A review of the results indicate an overall trend of diminishing pottery density towards the lower levels of the Stora Förvar cave sequence—despite occasional peaks of increased density in parcels such as D, E, and F (Fig. 7, Diagrams 2, 3, and 4). Over time however, the levels of pottery density eventually decrease with some of the spit units reaching as low levels as 0.8 to 0.1 fragments per unit of volume (m3). Acting as a deviation to this trend is parcel A (Fig. 7, Diagram 1). According to the original publication from the 1940s, parcel A and B came about as a result of the same parcel being excavated at two separate occasions, and thus it was also divided accordingly. Unfortunately, as it is rather difficult to understand from the original publication as to how this divide was carried out spatially, the strategy was to treat parcel A and B with its artefactual assemblage as one single 3D-reconstructed unit. As such, the results from the density analysis are not entirely reliable as most of the bottom spit units were neglected for analysis, but also because of the necessity to bundle together a majority of the spit units that were labeled A.1-A.4 and A.5-A.6 to name but a few. Another deviant development also occurs in parcel F. The densities of pottery display a somewhat chaotic sequence in which there are two valleys of increase in pottery density throughout the parcel (Fig. 7, Diagram 4). However, what is interesting is the sudden increase that occurs between spit units F.10 and F.13. Ever since spit unit F.4, parcel F had seen a gradual decrease in pottery density that went from almost six fragments per each unit of volume to its very lowest at just half a fragment. However, all of a sudden, the density increases once again. This rather irregular pattern might very well be explained by the notion that parcel F was excavated at two occasions, in which the excavators dug halfway down into the sequence in parcel F after which excavation of the first couple of spit units in neighboring parcel G began. It is in this specific event that the authors recall how masses of soil had been thrown down from the top of parcel G into the previously excavated parcel F (Schnittger and Rydh 1940, p. 45) and it is thus very likely that this sudden increase is a result of excavators having trampled any pottery remain further down into the parcel causing an accidental intrusion of some of the lower levels. To add support to this hypothesis, one only needs to review the development in the neighboring parcel G. Reviewing the parcel in reverse order, up until spit unit G.8, there is no occurrence of pottery. After spit unit G.8, the density of pottery peaks briefly with a dramatic increase, whereas towards to top it resumes its diminish (Fig. 7, Diagram 5). More importantly, results published by Lindqvist and Possnert (1999) introduced the presence of Early to Late Mesolithic remains within this sequence. Thus, if the neighboring bottom spit units of parcel F were to be contemporary with that of the bottom spit units of parcel G, then the density of pottery should either be very low, or absent altogether as pottery makes its introduction into the Baltic region in the Late Mesolithic (Hallgren 2004, p. 123; Glykou 2014, p. 24).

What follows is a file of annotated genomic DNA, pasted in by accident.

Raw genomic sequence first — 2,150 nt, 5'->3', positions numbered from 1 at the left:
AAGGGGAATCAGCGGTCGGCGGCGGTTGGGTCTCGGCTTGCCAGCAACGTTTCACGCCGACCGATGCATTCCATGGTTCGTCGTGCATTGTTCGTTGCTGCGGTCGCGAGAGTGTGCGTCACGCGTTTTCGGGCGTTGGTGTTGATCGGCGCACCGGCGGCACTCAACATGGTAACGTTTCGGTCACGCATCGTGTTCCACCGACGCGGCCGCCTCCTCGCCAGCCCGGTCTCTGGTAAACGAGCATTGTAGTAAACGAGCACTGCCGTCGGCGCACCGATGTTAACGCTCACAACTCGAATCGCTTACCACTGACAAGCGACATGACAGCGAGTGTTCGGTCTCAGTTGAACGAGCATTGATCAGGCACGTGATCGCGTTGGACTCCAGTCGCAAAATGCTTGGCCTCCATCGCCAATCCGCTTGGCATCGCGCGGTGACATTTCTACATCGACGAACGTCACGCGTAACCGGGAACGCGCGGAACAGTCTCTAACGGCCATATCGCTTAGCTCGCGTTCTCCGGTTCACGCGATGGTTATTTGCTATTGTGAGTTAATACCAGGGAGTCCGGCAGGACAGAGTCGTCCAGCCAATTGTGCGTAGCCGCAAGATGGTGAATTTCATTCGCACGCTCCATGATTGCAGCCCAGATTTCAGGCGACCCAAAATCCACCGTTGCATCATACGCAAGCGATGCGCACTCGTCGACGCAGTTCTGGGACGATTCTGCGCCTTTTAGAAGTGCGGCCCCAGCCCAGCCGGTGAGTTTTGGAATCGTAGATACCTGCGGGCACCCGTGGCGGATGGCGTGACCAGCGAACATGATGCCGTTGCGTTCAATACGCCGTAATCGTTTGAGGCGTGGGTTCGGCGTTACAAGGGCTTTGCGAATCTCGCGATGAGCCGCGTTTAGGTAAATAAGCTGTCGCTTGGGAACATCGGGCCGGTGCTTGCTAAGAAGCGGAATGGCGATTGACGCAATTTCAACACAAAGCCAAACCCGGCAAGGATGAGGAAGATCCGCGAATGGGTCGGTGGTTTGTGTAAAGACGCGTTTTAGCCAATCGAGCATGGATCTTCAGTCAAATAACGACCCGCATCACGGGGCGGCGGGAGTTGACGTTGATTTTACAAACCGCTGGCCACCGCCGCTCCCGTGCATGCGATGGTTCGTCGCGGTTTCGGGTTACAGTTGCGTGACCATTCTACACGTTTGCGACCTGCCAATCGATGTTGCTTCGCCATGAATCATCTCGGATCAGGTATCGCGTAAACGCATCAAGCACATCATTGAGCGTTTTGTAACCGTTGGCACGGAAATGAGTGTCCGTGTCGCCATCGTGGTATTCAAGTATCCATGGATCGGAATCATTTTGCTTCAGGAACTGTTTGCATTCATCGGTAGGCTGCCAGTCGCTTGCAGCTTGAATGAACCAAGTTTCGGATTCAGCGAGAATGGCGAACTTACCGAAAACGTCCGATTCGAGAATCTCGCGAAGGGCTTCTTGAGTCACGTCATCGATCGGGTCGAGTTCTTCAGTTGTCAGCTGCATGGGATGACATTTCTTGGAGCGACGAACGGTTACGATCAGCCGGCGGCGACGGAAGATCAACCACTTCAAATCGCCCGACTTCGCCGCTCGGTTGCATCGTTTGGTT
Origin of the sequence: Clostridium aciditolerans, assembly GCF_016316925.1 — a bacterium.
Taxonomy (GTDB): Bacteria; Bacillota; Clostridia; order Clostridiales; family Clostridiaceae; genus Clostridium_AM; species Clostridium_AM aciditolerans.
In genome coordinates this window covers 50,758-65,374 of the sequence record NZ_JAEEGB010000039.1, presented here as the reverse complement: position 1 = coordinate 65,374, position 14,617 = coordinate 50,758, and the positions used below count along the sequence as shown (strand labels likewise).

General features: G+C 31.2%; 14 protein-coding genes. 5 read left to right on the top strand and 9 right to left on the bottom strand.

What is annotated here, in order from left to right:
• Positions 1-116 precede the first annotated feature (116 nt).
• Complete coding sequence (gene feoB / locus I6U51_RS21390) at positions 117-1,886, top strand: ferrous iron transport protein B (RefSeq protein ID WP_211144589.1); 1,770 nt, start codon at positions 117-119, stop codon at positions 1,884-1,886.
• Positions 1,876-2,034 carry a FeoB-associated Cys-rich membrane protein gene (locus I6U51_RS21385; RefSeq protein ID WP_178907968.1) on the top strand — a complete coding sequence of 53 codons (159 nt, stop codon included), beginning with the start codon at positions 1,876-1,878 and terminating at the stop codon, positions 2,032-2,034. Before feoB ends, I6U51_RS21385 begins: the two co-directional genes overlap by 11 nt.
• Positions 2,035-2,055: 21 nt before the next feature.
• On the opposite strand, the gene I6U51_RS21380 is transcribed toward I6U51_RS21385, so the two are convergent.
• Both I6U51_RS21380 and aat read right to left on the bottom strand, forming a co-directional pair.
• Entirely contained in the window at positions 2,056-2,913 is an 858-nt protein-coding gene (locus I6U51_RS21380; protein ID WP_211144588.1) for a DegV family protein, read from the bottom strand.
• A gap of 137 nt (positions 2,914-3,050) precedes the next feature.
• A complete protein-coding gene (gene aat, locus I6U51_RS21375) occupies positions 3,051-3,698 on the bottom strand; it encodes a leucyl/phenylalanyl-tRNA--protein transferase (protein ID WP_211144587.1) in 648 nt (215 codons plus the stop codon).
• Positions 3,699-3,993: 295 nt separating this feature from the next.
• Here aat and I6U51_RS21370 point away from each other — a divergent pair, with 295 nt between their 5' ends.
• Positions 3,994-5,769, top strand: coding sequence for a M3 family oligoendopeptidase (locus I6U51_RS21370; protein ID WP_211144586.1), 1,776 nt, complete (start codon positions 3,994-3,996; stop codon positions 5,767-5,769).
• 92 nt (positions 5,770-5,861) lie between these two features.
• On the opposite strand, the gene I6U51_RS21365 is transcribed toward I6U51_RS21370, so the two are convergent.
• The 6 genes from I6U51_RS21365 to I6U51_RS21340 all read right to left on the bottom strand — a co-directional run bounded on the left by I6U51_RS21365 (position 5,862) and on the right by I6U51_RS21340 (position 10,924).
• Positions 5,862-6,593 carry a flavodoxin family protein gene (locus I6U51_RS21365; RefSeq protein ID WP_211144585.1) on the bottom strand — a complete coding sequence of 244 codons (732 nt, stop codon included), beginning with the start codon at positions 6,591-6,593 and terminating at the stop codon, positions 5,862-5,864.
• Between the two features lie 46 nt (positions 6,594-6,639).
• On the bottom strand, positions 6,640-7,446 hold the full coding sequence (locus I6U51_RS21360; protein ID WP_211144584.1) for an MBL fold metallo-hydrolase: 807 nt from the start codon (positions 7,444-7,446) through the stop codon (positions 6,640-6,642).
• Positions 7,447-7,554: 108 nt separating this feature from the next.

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Results obtained from the density analysis have been summarized (Diagrams 1–7). The columns labeled “Pottery density per m3” and “total volume excavated” are of particular interest as they emphasize the important relationship required in order to more accurately define the Mesolithic portion of the cave sequence